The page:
If you’re hungry for variety in your travels, Thailand is your country. Visitors in search of big-city bustle, colorful produce and flower markets, and street food galore go to Bangkok. Partiers, backpackers, and sun worshippers head south to the islands. And outdoorsy types, and those simply in search of some fresh air and quiet, go north, to the mountainous region around the city of Chiang Mai.
Covered in both jungle and alpine forest — not a contradiction in terms — this area offers rice paddy-covered mountains, elephant sanctuaries, gilded temples (if you haven’t had your fill in Bangkok), and even opportunities to visit and stay with families via new community-based tourism efforts.
We recently spent some time in tourist-free Doi Inthanon National Park, which is about a two-hour drive southwest of Chiang Mai. Here’s a sampling of some things you can do and see in this area, all of which can be accomplished in a day trip with a rental car. Pay the 200 baht (about $6.25) entry fee; pack a sweater, comfortable shoes, and some rain gear; and you’re set for the day.
Take a hike: See the park’s incredible natural diversity up close with a hike on one of its well-marked trails. The Ang Ka Luang Nature Trail is a short loop that’s good for beginners and takes visitors through a mangrove forest past orchids and rhododendron. This area is popular with birdwatchers who venture here during migration season (November-February) to spot species that can’t be seen anywhere else in Thailand. More experienced trekkers can take half-day and daylong hikes past waterfalls and hot springs between the park’s villages. The jungle opens up to vistas edged with rice paddies, enormous jackfruit trees bearing lumpy fruit, and tiny farms.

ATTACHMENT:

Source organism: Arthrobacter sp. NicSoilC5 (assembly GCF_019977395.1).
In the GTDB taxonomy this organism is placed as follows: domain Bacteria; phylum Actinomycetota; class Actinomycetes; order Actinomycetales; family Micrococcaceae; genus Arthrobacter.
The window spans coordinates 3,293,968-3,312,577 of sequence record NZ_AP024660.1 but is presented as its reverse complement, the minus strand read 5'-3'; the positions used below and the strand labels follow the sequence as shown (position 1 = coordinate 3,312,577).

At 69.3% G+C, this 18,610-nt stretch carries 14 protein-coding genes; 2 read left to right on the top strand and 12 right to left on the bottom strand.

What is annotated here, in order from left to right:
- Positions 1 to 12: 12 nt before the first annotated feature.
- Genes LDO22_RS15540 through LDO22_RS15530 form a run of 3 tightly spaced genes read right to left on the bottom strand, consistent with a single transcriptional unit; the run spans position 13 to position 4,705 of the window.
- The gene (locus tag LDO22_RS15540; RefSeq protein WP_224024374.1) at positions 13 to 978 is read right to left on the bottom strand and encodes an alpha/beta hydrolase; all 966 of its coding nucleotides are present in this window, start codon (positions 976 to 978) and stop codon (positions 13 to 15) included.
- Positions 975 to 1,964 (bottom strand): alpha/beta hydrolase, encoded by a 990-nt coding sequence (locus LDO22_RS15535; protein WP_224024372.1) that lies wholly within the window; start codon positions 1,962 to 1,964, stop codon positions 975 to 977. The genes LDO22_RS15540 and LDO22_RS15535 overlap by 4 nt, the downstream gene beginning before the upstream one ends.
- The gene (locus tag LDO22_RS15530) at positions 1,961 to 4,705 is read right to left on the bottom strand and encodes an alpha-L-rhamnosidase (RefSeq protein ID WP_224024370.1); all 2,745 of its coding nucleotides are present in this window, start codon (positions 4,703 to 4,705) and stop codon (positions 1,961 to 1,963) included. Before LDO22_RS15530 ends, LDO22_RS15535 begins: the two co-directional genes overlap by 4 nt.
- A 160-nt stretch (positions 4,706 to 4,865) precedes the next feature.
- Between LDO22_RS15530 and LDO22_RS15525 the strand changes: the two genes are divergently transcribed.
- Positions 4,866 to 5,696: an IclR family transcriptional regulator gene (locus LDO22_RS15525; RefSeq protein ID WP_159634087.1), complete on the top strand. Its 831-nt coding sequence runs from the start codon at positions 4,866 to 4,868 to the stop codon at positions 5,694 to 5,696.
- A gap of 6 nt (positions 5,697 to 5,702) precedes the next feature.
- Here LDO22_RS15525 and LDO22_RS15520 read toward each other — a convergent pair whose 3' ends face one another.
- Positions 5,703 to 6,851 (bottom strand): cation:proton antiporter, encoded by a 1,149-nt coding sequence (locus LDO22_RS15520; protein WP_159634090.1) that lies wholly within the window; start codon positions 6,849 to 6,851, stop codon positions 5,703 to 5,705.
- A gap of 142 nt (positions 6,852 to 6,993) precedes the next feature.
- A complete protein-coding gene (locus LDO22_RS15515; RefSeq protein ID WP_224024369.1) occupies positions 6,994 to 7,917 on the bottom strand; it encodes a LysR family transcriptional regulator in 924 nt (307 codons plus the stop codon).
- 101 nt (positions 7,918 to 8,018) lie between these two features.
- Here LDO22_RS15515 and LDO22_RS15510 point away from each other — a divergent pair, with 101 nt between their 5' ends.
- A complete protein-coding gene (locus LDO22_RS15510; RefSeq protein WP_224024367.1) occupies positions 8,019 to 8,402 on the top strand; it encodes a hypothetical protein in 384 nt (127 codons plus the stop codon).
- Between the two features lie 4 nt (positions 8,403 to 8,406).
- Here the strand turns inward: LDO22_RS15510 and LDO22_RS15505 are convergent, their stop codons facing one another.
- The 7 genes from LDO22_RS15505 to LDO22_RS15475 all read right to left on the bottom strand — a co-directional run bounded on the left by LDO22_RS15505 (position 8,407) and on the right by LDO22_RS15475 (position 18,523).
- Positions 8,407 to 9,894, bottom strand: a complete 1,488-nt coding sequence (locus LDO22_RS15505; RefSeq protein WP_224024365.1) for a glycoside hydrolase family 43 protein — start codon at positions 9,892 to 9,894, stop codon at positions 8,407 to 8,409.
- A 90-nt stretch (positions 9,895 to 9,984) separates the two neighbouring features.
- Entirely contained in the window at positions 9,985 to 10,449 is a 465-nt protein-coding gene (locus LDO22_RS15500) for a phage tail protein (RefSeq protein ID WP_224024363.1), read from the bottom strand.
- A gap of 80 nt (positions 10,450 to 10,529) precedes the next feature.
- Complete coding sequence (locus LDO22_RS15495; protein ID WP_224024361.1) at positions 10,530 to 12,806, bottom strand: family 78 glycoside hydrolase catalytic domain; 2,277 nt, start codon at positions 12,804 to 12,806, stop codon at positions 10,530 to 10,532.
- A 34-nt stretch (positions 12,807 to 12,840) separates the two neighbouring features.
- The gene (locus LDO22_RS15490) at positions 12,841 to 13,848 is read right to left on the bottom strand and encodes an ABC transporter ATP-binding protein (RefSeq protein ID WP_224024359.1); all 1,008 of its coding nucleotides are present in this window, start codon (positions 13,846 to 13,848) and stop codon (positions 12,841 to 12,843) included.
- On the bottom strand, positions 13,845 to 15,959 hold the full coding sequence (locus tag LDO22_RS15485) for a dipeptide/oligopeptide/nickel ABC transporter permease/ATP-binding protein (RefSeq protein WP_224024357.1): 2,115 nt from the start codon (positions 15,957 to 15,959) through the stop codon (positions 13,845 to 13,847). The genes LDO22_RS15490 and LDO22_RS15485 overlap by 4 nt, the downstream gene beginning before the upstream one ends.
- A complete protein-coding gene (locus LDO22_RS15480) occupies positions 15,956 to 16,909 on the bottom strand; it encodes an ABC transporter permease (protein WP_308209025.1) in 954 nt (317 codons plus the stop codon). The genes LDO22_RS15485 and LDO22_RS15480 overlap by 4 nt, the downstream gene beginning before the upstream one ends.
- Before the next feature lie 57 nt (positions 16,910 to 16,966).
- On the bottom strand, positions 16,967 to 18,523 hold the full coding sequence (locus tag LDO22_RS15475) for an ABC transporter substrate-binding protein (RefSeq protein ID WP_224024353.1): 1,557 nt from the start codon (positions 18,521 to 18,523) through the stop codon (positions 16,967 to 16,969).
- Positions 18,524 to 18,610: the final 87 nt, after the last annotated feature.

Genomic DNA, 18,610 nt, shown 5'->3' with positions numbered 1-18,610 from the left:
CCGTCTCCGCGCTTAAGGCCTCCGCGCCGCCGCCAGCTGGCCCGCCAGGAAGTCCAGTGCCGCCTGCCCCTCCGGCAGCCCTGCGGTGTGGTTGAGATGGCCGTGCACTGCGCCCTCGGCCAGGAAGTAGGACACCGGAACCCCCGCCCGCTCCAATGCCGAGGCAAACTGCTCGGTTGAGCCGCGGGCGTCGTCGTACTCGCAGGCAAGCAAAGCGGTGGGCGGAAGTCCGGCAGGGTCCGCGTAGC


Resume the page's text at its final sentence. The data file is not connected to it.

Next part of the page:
Pay homage to the park’s forebears and protectors: Near the summit of Thailand’s tallest mountain, also called Doi Inthanon, stop and pay your respects at the stupa (Buddhist reliquary) of King Inthawichayanon, one of the last rulers of the kingdom of Chiang Mai before it was united with the rest of Thailand. He was the first to order the preservation of the park. Within the park boundaries, you’ll also find twin pagodas that honor the current king and queen of Thailand.
Visit a hill town:
The park is home to a number of villages that are inhabited by people from the Hmong and Karen tribes, which have migrated into Thailand from China and Myanmar, respectively. Travelers can stay with families in the Karen village of Mae Klang Luang for as little as 300 baht per person, per night ($9.50) plus an additional fee for meals. The village is also home to an open-air coffee roasting facility where guests can enjoy arabica coffee grown in the village. Contact Thailand’s Community Based Tourism center for more information on planning a visit.
See an important government project at work:
In the heart of Doi Inthanon, you’ll find the Royal Agricultural Project, a program that teaches hill tribe villagers to farm sustainable crops instead of opium. You can tour the facilities and greenhouses that are yielding everything from persimmons to long-stem roses to hydroponic lettuce. A small restaurant on site lets you sample dishes with project-reared produce.